Good work! <br><br>The only change I would suggest to anyone else attempting this is to use a cheap pair of pliers because heating the jaws in a flame could ruin the heat treating of the steel, softening the jaws and causing them to quickly wear out.
Does this type of hinge snag or pull her hair?<br><br>Did you heat the part of the hinge you were tying to mold to the shape of the rim frame?<br><br>Have you tried to heat one of the brads, and then push it through the ear.temple?<br><br>I enjoyed your creative thinking very much. Another possibility for hinges would be radio control aircraft aileron hinges from a hobby store. Easy to mold those with a dab of transferred heat. And superglue would hold the 2 materials together very very well, and permanently, since it wicks well and it welds as opposed to glues.<br><br>I liked your heating the pliers tips and not heating the plastic directly.<br>Your welding skills showed you learned THAT lesson early. GOOD JOB!
Thank you. I'm going to favorite this one. I wish I'd known about this a year ago when my toddler ripped my glasses apart.<br><br>Some alternatives to the hinges you bought would be tiny ones found in the dollhouse section of hobby stores (something like this http://www.atcoproducts.com/17dolhoushin.html). They'd be a little less bulky than the one you used. Brass piano hinge used in RC airplanes could be cut down to size as well, if you had a use for all the rest of the length. (I think it's sold by the foot.)
Nice fix! I live in a space filled with broken frame glasses that I'm too cheap to toss. <br> Some are held together with heat shrink tubeing and other less salubrious items. <br>Pre-heat the pliers before grasping the metal parts. This will allow for faster heat conduction and dexterity since you will not have to hold an awkward plastic object near the flame for about a minute. An alcohol lamp on your work space may be better than a bic for ease of heating small objects. Bics get HOT in a minute. <br>Prepare the attatchment sites for the new hinge to obtain the best fit and possibly heat the hinge enough to allow the hinge to be touched to the frame while hot (and then quickly removed) to locate and index and new screw hole locations.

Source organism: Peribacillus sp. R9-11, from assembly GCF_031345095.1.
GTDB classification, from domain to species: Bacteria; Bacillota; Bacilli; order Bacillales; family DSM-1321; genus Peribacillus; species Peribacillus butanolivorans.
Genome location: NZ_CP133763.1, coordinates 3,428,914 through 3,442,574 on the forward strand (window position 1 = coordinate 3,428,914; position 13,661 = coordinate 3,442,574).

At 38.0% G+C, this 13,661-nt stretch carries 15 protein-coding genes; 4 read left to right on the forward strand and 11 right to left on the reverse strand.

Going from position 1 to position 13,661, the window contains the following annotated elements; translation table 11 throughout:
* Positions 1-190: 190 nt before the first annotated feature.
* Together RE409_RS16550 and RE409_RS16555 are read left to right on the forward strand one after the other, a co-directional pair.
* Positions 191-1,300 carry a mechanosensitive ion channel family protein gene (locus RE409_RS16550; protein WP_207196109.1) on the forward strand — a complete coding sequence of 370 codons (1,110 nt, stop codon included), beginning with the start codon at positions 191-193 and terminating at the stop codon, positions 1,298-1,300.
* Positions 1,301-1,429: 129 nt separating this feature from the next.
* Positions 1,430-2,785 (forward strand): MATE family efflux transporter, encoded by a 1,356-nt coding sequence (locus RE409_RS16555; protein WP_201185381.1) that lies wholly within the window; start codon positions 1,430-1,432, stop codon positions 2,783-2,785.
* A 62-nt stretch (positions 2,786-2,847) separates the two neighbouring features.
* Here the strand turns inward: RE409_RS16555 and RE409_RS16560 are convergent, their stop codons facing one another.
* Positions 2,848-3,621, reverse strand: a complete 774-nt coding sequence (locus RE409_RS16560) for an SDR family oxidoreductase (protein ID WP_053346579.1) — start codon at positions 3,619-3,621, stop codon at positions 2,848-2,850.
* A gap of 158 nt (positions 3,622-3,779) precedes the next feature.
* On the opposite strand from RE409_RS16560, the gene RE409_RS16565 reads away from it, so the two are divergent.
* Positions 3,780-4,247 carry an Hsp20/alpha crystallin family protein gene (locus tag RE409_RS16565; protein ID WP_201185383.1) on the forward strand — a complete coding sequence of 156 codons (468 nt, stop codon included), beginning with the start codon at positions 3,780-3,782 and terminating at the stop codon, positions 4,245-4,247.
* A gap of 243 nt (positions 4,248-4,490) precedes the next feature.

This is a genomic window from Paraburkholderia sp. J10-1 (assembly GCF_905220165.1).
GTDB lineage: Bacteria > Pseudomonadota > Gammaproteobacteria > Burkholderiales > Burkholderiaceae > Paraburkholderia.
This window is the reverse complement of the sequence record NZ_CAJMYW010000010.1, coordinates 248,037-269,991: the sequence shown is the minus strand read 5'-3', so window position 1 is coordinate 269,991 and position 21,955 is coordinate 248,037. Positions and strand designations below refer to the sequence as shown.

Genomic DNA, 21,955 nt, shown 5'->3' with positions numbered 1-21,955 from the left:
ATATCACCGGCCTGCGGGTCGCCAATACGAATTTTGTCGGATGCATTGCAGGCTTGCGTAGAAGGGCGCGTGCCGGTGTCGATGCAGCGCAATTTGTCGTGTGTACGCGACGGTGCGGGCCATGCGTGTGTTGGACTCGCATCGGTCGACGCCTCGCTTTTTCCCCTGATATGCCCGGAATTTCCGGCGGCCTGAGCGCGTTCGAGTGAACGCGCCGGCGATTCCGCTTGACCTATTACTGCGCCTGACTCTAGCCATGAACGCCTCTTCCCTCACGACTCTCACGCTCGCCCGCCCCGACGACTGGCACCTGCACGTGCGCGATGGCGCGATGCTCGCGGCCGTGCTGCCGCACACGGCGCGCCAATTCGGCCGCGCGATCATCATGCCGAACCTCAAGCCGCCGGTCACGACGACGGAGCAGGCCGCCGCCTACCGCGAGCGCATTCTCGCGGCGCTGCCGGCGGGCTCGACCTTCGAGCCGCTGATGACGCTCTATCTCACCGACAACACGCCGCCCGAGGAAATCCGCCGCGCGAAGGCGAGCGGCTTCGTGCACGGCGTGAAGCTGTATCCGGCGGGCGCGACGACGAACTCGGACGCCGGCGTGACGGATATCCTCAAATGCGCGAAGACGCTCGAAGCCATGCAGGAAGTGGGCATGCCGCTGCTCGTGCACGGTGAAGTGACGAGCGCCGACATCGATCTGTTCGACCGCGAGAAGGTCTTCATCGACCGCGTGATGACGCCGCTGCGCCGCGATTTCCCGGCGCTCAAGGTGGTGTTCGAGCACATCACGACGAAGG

Great idea - especially about how to remove the original hardware. <br><br>I used to teach school and had quite a few times the kids would come to me because the screw to the hinge had come unscrewed and was lost. I put a large paperclip through the place the screw should be, cut off both ends (all good teachers have toolkits in their desk right?), and used needle nose pliers to bend the ends of the paperclip tight against the hinge where they could not &quot;catch&quot; themselves on it. It is a permanent fix and eliminates those pesky screws from ever being lost again. <br><br>Forget needing to carry an eyeglass repair kit and forget paying the eyeglass store to fix them for you.
Thank you. All good <em>instructable users</em> should keep tool kits nearby, too.
Glasses are such a pain... the ones that have great hinges are plastic, and that breaks and the lens falls out. THe ones that have good frames have weak hinges. I really wish they could get it right!<br><br>Nice repair... good in a pinch too!<br><br>Jerry
Thanks. I'm lucky to not have needed glasses myself so far but I had to come up with something to help the wife!
<a>Armin van Buuren</a> ASOT

About This Instructable




Bio: In Brazil, they say "dar um jeitinho" which means to jerry-rig or otherwise figure out a solution to an everyday problem. That's what I ... More »